Samsung Reveals 7nm EUV’s Breakdown Voltage; Process Ready For Volume Production
Taking a look at the semiconductor lithography industry, it’s Taiwanese fab TSMC that’s in the lead. TSMC is the first foundry to market the term ‘7nm’ as a manufacturing process. And while the fab’s metrics of its latest fabrication process beat Samsung’s, they’re still at similar levels as the ones expected for Intel’s 10nm. It’s a known fact that Samsung deliberately chose to take it slow with its equivalent of TSMC’s first-generation 7nm process node in order to focus on Extreme Ultraviolet Lithography. Now, with this year’s VLSI Symposium being done with, we can safely conclude that Samsung’s EUV process is on track. Take a look below for more details.
Samsung’s Reseach Paper For 7nm EUV Suggests That The Process Is Ready For Volume Production
Courtesy of its scale of operations, Samsung has deep pockets, unlike TSMC. While the Taiwanese fab works with its potential customers to invest in capital intensive technologies such as EUV, Samsung can afford to fund such projects on its own. The Korean tech giant will manufacture EUV chips in its Hwaesong plant. Last year, Samsung doubled its investment in this plant, bringing up the final figure to a neat $1.29 Billion.
Now, it’s looking as if the investments that Samsung has made into EUV are bearing fruit. At this year’s VLSI Symposium, the company introduced a paper titled “Enhanced Reliability of 7nm Process Technology featuring EUV.” The paper intends to show the progress that’s made by Samsung in developing EUV, and the numbers that we were able to get our hands on suggest that things are rolling smoothly for the next-generation lithography process.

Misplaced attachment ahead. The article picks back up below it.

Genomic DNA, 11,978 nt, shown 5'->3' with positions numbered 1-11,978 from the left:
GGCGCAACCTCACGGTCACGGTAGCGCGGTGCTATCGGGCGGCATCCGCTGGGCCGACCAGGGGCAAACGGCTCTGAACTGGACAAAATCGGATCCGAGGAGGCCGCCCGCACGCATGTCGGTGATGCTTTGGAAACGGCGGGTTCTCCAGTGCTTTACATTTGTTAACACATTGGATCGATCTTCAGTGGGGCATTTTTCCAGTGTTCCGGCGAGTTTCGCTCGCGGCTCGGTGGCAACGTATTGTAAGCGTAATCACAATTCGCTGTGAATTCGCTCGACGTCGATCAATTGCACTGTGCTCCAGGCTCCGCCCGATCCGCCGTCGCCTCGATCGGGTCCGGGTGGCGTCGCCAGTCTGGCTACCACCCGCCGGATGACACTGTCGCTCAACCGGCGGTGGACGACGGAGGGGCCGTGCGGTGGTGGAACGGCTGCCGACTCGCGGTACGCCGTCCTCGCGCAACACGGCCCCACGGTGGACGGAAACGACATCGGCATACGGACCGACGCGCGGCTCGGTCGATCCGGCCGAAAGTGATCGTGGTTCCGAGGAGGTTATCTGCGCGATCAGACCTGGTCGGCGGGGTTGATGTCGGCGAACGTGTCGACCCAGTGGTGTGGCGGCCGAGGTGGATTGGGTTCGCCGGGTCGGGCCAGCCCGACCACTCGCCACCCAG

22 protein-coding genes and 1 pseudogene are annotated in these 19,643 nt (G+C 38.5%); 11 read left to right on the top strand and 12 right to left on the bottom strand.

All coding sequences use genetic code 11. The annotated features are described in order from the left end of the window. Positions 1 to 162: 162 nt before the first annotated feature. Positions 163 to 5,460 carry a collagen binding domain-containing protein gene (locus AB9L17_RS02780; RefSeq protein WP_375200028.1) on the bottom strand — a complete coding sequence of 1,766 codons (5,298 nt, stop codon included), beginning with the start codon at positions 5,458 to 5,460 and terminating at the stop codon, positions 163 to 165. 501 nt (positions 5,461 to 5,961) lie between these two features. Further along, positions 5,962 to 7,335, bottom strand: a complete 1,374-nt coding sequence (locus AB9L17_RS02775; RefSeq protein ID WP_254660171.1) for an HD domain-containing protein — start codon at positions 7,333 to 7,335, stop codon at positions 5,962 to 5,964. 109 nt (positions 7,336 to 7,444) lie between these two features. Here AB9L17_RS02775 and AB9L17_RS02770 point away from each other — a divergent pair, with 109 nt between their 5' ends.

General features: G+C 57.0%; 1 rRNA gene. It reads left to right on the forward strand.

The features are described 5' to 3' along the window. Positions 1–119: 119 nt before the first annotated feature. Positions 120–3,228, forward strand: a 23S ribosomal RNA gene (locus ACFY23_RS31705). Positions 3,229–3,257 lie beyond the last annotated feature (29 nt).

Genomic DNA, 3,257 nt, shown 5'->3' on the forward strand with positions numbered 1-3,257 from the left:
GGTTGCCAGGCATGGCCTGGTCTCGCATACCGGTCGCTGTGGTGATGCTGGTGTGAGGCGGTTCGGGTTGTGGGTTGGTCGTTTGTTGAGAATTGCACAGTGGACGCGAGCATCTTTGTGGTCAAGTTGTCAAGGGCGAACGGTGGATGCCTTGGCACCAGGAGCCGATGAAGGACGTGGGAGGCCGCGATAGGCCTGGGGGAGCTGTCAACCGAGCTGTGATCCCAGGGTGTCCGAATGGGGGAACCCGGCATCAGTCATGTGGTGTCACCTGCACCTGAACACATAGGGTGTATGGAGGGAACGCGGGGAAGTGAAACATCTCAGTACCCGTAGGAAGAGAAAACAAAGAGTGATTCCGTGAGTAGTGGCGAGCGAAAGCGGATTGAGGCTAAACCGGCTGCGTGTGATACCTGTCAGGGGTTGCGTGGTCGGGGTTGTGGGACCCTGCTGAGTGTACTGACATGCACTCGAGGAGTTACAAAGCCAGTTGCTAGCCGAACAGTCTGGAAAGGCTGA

A graph shared by Samsung that shows the breakdown voltage for its 10nm, 7nm ArF and 7nm EUV process demonstrates that the company’s EUV process is closer to Si’s voltage parameters over its predecessors. For the uninitiated, Breakdown Voltage is the voltage that allows a material to start conducting electricity in reverse. As you can see in the graph above, the line for 7nm EUV is the steepest of Samsung’s three manufacturing processes.
Additionally, Samsung has also demonstrated reliable samples for SRAM, reduced SER (Soft Error Rates) and shown High-temperature Operational Reliability (HTOL). These lead us to conclude that the company is ready to take the next step with 7nm EUV and start volume production with the process. Perhaps an earlier report from Korea claiming that Qualcomm’s Snapdragon 865 will be manufactured on Samsung’s 7nm EUV in Hwaesong wasn’t bluffing.
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